Just like the beer garden offers something for everyone in terms of aversions, so does the brewery in terms of beer. While the brewery’s claim to fame is the Great American Beer Festival gold medal winning Hop, Drop ‘N Roll monster of an IPA, NoDa brews plenty of other beers to please everyone’s palate. Their 25 taps run the gamut of style and tastes.

The Epicurean
New to Charlotte’s summer beer scene is Rivermen Brewing in Belmont. The recently reopened location is more than just a brewery, pouring classic America beers like blondes, porters, and IPAs. The brewery also houses a farm-to-table restaurant that can rival anything in Charlotte. The menu changes regularly based on what’s locally available. Think dishes like pork jowl tacos, roasted rabbit tagliatelle, and wild mushroom ramen.

The beer garden is admittedly more of a patio off the back of the refurbished 1940s mill than a beer garden. However, it’s one of the hottest pieces of outdoor seating real estate in Belmont. The space seats 80 and enjoys shade from the hot Carolina sun from the towering building. Gather up the family, order a Foundation Black IPA to sip on and a 3 Little Pigs Flatbread (pork marmalade, pork brisket, and chicharones) to share, and enjoy an evening of al fresco dining.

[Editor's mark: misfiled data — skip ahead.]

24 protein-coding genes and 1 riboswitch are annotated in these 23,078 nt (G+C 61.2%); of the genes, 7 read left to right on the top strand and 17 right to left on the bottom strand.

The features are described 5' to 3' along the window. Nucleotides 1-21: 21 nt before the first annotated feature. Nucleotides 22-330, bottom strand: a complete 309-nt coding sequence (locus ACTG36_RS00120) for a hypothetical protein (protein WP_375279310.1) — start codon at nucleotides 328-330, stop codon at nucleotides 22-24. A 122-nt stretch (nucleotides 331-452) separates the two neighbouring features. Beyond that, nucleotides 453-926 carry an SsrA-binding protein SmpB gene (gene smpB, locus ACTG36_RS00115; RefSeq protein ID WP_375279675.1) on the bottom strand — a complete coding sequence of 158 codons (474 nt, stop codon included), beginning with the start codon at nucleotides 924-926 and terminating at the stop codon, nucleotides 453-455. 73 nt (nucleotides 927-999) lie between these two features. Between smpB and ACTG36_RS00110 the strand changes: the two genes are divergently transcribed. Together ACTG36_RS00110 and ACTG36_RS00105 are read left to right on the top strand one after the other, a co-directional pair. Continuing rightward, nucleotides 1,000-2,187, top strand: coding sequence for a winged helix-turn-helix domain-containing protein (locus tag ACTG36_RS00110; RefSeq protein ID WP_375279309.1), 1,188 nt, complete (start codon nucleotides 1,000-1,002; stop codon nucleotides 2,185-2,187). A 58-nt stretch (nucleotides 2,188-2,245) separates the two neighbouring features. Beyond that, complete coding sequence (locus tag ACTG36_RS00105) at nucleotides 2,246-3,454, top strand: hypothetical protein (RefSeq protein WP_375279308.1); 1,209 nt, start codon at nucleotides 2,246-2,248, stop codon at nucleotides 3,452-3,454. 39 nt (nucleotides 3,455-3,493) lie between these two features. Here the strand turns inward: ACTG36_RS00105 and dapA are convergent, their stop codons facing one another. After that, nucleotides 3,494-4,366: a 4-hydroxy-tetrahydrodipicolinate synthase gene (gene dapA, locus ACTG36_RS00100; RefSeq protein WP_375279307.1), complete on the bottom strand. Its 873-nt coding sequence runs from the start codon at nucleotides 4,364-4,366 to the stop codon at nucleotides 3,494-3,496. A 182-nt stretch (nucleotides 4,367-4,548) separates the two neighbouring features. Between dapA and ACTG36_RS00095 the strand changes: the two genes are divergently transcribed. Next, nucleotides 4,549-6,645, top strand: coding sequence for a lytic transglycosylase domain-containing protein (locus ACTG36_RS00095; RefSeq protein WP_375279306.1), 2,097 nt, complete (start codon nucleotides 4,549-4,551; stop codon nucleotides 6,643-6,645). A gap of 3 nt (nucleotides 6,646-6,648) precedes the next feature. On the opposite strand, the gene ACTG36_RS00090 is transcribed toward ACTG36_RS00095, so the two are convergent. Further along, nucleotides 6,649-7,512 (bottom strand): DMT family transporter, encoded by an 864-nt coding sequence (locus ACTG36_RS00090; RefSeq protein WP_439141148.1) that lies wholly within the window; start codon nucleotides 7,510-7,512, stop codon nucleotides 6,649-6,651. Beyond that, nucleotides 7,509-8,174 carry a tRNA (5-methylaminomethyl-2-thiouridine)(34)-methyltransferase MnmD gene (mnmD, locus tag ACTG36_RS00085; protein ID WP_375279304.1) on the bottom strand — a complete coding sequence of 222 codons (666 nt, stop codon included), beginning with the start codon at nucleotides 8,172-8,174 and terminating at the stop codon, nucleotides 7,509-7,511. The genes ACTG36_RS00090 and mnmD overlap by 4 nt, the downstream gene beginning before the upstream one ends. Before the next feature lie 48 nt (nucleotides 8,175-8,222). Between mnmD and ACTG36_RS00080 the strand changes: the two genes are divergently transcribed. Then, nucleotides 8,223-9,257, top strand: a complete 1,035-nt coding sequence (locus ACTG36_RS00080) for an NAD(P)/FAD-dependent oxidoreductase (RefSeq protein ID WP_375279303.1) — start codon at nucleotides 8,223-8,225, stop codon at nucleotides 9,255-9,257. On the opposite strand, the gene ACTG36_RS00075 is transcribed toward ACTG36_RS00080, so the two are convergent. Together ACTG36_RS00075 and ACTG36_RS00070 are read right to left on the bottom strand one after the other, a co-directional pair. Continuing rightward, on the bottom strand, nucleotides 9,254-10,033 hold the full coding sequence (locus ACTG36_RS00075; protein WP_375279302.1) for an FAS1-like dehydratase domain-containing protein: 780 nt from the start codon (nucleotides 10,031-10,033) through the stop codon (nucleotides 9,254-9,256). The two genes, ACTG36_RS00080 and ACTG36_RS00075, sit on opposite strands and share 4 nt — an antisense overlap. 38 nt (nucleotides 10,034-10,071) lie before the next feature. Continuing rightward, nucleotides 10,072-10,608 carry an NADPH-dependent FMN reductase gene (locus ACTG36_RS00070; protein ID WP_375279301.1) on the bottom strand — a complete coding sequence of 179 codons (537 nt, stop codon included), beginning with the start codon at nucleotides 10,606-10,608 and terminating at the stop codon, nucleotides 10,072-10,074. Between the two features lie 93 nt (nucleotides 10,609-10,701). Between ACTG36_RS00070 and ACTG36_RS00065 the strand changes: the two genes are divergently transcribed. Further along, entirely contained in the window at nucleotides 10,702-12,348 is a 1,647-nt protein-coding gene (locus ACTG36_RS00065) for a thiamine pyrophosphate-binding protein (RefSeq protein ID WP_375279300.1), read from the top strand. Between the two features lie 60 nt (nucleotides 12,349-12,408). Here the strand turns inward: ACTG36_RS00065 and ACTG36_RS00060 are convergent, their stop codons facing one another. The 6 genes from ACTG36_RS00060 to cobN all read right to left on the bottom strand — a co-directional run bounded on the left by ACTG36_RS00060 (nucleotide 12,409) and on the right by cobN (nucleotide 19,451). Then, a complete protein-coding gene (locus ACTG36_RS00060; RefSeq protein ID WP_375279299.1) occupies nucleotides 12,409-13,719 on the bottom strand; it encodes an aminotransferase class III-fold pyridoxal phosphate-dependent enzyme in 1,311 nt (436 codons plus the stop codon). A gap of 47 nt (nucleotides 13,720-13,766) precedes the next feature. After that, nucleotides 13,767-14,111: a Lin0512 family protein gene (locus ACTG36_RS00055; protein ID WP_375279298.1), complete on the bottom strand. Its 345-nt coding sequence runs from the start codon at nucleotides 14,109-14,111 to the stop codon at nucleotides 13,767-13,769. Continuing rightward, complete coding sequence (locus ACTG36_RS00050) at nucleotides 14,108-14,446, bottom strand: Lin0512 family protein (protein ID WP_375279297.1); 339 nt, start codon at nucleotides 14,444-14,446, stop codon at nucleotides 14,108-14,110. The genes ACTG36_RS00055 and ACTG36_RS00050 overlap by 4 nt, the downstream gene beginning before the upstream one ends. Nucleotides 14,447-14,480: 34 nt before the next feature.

With so many breweries and beer gardens in Charlotte, it’s a good time to be living in the Buzz City!

Cork & Crate: The Wine Shop Plaza Midwood Has Been Waiting for

by Brianna Melanson
images by Bobby Mack of Mack Photography

Christopher and Lakendra Walker’s mission is to give Charlotte a rare wine experience through their new business Cork & Crate. Located on Central Avenue, this cozy wine shop and tasting room is unlike any other in the area.

Partners in both business and marriage for 12 years, the wine shop is not their first career collaboration. Chris is an attorney and Kendra is a paralegal. When they aren’t at the wine shop, they’re still practicing law, training their new puppy, and parenting in addition to homeschooling their 9-year-old daughter. It’s impressive how they juggle everything so gracefully. Since they spend almost every waking hour together, Kendra would wind down with a glass of wine. That’s why they tell their customers that wine “saved” their marriage.

Kendra started to go to wine tastings, and eventually Chris would go with her for a romantic night out. It was during those magical moments they realized wine’s positive impact on their life. They embraced the wine industry, tasting wines from all over the world. They were especially inspired by the intimate wine shops where the owners would take their time to personally talk with the couple about their selections.